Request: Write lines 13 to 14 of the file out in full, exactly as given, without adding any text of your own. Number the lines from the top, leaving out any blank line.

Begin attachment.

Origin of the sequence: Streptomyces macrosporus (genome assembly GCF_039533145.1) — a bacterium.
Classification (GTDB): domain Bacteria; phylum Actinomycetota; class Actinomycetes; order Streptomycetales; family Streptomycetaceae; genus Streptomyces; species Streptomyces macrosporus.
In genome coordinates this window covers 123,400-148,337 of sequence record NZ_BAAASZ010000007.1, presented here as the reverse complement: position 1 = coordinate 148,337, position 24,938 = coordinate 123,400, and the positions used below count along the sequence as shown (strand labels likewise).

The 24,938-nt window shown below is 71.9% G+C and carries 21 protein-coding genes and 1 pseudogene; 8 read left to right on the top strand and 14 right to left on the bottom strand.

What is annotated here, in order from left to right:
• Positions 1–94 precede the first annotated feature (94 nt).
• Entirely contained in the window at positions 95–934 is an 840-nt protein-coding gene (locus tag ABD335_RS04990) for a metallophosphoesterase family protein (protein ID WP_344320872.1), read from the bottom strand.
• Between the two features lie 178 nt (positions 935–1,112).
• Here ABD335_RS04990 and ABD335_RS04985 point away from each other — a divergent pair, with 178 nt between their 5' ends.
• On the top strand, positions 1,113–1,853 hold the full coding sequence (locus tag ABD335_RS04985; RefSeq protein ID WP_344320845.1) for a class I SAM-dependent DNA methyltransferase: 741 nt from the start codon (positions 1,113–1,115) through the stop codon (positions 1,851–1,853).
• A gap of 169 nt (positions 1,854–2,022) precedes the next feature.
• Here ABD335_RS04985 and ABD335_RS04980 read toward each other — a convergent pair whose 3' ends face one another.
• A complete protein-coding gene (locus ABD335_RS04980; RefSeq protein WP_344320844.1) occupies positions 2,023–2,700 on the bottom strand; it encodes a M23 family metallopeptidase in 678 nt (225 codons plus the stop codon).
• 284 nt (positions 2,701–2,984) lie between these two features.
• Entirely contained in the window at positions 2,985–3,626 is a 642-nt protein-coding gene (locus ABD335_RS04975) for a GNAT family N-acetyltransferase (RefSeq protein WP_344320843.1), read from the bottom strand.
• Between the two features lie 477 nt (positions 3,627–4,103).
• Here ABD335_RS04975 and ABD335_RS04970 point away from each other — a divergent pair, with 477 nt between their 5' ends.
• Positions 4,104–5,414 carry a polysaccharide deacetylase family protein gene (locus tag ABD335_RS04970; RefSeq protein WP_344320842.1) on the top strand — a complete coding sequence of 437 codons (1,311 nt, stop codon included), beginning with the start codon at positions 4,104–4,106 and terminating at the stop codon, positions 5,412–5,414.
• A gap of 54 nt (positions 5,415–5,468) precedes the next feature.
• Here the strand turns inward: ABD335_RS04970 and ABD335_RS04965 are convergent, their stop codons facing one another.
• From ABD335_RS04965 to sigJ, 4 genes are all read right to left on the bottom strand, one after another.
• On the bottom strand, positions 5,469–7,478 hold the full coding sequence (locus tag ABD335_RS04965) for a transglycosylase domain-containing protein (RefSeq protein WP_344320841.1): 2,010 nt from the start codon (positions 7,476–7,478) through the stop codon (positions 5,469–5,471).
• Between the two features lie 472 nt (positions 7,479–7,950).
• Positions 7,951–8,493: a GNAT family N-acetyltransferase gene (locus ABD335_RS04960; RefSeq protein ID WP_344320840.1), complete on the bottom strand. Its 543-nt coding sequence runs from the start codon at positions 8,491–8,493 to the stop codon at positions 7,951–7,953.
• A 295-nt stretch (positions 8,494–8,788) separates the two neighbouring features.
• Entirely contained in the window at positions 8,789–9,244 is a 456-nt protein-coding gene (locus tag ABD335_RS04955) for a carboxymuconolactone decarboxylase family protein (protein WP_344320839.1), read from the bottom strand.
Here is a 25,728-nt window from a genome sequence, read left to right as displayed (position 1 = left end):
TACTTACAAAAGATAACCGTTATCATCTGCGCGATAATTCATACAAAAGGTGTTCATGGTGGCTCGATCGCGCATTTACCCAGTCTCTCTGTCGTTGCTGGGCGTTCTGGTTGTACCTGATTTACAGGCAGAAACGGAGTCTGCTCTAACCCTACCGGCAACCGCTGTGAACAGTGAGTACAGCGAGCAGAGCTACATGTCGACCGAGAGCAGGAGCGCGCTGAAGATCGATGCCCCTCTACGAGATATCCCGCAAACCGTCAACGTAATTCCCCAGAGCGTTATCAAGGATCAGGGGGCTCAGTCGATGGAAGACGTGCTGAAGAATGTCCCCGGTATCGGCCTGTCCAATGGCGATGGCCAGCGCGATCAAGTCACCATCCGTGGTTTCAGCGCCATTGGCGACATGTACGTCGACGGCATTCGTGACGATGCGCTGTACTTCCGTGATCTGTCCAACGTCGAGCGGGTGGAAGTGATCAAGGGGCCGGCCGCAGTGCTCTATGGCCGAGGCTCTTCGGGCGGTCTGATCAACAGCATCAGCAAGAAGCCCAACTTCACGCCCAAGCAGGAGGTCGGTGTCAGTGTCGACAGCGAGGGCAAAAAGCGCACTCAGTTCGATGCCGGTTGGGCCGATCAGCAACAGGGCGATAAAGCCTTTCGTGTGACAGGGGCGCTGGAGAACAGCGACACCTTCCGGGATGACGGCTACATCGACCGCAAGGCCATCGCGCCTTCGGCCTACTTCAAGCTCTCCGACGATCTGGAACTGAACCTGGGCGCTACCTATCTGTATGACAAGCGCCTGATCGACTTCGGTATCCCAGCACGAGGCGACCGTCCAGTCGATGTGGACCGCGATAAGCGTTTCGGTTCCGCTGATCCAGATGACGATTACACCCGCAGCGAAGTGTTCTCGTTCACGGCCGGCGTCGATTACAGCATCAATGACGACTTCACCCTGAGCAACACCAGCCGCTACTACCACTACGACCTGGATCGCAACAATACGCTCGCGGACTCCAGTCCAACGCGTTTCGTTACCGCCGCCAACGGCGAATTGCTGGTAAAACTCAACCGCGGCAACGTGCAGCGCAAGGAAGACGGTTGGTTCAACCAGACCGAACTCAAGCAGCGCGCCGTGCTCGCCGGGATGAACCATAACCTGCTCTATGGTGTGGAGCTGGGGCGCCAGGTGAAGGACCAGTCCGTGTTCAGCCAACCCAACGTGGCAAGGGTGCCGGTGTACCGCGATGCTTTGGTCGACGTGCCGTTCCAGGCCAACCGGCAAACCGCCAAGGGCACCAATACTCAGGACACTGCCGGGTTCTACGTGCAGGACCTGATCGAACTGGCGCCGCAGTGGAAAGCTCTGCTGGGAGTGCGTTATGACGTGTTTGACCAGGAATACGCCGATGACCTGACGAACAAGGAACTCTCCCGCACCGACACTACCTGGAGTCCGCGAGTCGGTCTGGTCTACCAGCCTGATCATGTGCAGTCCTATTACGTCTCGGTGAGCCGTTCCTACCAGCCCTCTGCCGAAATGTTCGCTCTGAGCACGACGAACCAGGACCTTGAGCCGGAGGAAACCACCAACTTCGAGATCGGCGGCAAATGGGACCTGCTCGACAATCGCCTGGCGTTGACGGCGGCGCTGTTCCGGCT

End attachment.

• A complete protein-coding gene (locus ABD335_RS04980; RefSeq protein WP_344320844.1) occupies positions 2,023–2,700 on the bottom strand; it encodes a M23 family metallopeptidase in 678 nt (225 codons plus the stop codon).
• 284 nt (positions 2,701–2,984) lie between these two features.